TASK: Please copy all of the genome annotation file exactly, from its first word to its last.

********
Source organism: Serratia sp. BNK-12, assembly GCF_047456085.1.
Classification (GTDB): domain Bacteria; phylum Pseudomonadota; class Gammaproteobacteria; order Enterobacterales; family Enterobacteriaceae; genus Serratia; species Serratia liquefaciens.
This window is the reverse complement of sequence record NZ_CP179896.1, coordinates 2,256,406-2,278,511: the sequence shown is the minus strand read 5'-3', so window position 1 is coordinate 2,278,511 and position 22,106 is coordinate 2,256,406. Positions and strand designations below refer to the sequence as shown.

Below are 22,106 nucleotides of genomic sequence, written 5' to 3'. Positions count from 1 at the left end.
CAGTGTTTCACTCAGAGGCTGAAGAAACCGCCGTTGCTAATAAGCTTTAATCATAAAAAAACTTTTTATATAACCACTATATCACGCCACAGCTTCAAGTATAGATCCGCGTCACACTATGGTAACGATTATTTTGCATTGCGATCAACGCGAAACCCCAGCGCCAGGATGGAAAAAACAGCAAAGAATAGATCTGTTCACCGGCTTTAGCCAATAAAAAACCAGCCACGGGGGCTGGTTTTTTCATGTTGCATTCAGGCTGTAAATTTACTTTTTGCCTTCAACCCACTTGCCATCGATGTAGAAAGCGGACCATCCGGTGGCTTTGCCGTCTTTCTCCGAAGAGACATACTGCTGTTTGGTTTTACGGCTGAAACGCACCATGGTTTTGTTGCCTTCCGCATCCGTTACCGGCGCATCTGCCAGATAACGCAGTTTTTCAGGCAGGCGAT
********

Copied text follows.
Source organism: Serratia sp. BNK-12, assembly GCF_047456085.1.
Classification (GTDB): domain Bacteria; phylum Pseudomonadota; class Gammaproteobacteria; order Enterobacterales; family Enterobacteriaceae; genus Serratia; species Serratia liquefaciens.
This window is the reverse complement of sequence record NZ_CP179896.1, coordinates 2,256,406-2,278,511: the sequence shown is the minus strand read 5'-3', so window position 1 is coordinate 2,278,511 and position 22,106 is coordinate 2,256,406. Positions and strand designations below refer to the sequence as shown.

Below are 22,106 nucleotides of genomic sequence, written 5' to 3'. Positions count from 1 at the left end.
CAGTGTTTCACTCAGAGGCTGAAGAAACCGCCGTTGCTAATAAGCTTTAATCATAAAAAAACTTTTTATATAACCACTATATCACGCCACAGCTTCAAGTATAGATCCGCGTCACACTATGGTAACGATTATTTTGCATTGCGATCAACGCGAAACCCCAGCGCCAGGATGGAAAAAACAGCAAAGAATAGATCTGTTCACCGGCTTTAGCCAATAAAAAACCAGCCACGGGGGCTGGTTTTTTCATGTTGCATTCAGGCTGTAAATTTACTTTTTGCCTTCAACCCACTTGCCATCGATGTAGAAAGCGGACCATCCGGTGGCTTTGCCGTCTTTCTCCGAAGAGACATACTGCTGTTTGGTTTTACGGCTGAAACGCACCATGGTTTTGTTGCCTTCCGCATCCGTTACCGGCGCATCTGCCAGATAACGCAGTTTTTCAGGCAGGCGAT